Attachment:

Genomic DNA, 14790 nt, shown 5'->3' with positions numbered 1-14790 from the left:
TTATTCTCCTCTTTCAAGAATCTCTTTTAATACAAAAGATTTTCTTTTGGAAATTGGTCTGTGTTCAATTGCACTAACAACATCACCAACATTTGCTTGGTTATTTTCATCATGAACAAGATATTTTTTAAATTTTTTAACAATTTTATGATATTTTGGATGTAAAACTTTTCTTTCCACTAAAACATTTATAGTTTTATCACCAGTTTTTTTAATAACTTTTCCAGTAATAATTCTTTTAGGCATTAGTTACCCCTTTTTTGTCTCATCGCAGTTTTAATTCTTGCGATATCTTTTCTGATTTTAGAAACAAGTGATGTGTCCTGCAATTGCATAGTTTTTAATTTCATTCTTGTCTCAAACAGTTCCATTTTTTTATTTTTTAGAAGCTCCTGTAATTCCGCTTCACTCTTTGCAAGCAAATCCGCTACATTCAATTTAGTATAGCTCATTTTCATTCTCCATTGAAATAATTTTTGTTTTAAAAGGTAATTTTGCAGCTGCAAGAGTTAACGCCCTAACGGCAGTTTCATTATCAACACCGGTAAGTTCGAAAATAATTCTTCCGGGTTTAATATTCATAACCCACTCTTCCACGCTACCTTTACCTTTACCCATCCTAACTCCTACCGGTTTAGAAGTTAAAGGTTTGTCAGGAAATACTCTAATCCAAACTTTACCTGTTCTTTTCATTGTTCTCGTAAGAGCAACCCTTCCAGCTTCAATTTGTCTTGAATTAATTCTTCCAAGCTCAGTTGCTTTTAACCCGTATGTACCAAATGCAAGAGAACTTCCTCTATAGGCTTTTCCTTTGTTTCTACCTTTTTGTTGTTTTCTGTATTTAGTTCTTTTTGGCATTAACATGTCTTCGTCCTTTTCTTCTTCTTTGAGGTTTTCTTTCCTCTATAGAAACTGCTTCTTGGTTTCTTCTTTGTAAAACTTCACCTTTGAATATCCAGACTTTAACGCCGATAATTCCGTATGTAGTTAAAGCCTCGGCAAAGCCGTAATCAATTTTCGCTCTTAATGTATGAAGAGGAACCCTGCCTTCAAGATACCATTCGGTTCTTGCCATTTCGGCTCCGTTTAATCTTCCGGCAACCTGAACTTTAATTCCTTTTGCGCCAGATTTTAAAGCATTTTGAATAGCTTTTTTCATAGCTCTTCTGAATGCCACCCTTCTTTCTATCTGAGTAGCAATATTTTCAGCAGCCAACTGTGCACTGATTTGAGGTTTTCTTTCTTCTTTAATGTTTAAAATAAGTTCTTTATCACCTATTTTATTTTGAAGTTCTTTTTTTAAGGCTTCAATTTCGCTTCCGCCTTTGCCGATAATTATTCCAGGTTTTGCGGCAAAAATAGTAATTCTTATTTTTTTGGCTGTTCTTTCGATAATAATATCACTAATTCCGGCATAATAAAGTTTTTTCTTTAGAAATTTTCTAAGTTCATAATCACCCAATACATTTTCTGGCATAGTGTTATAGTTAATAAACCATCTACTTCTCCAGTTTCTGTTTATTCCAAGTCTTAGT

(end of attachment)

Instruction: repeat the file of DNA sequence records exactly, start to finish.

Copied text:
Genomic DNA, 14790 nt, shown 5'->3' with positions numbered 1-14790 from the left:
TTATTCTCCTCTTTCAAGAATCTCTTTTAATACAAAAGATTTTCTTTTGGAAATTGGTCTGTGTTCAATTGCACTAACAACATCACCAACATTTGCTTGGTTATTTTCATCATGAACAAGATATTTTTTAAATTTTTTAACAATTTTATGATATTTTGGATGTAAAACTTTTCTTTCCACTAAAACATTTATAGTTTTATCACCAGTTTTTTTAATAACTTTTCCAGTAATAATTCTTTTAGGCATTAGTTACCCCTTTTTTGTCTCATCGCAGTTTTAATTCTTGCGATATCTTTTCTGATTTTAGAAACAAGTGATGTGTCCTGCAATTGCATAGTTTTTAATTTCATTCTTGTCTCAAACAGTTCCATTTTTTTATTTTTTAGAAGCTCCTGTAATTCCGCTTCACTCTTTGCAAGCAAATCCGCTACATTCAATTTAGTATAGCTCATTTTCATTCTCCATTGAAATAATTTTTGTTTTAAAAGGTAATTTTGCAGCTGCAAGAGTTAACGCCCTAACGGCAGTTTCATTATCAACACCGGTAAGTTCGAAAATAATTCTTCCGGGTTTAATATTCATAACCCACTCTTCCACGCTACCTTTACCTTTACCCATCCTAACTCCTACCGGTTTAGAAGTTAAAGGTTTGTCAGGAAATACTCTAATCCAAACTTTACCTGTTCTTTTCATTGTTCTCGTAAGAGCAACCCTTCCAGCTTCAATTTGTCTTGAATTAATTCTTCCAAGCTCAGTTGCTTTTAACCCGTATGTACCAAATGCAAGAGAACTTCCTCTATAGGCTTTTCCTTTGTTTCTACCTTTTTGTTGTTTTCTGTATTTAGTTCTTTTTGGCATTAACATGTCTTCGTCCTTTTCTTCTTCTTTGAGGTTTTCTTTCCTCTATAGAAACTGCTTCTTGGTTTCTTCTTTGTAAAACTTCACCTTTGAATATCCAGACTTTAACGCCGATAATTCCGTATGTAGTTAAAGCCTCGGCAAAGCCGTAATCAATTTTCGCTCTTAATGTATGAAGAGGAACCCTGCCTTCAAGATACCATTCGGTTCTTGCCATTTCGGCTCCGTTTAATCTTCCGGCAACCTGAACTTTAATTCCTTTTGCGCCAGATTTTAAAGCATTTTGAATAGCTTTTTTCATAGCTCTTCTGAATGCCACCCTTCTTTCTATCTGAGTAGCAATATTTTCAGCAGCCAACTGTGCACTGATTTGAGGTTTTCTTTCTTCTTTAATGTTTAAAATAAGTTCTTTATCACCTATTTTATTTTGAAGTTCTTTTTTTAAGGCTTCAATTTCGCTTCCGCCTTTGCCGATAATTATTCCAGGTTTTGCGGCAAAAATAGTAATTCTTATTTTTTTGGCTGTTCTTTCGATAATAATATCACTAATTCCGGCATAATAAAGTTTTTTCTTTAGAAATTTTCTAAGTTCATAATCACCCAATACATTTTCTGGCATAGTGTTATAGTTAATAAACCATCTACTTCTCCAGTTTCTGTTTATTCCAAGTCTTAGT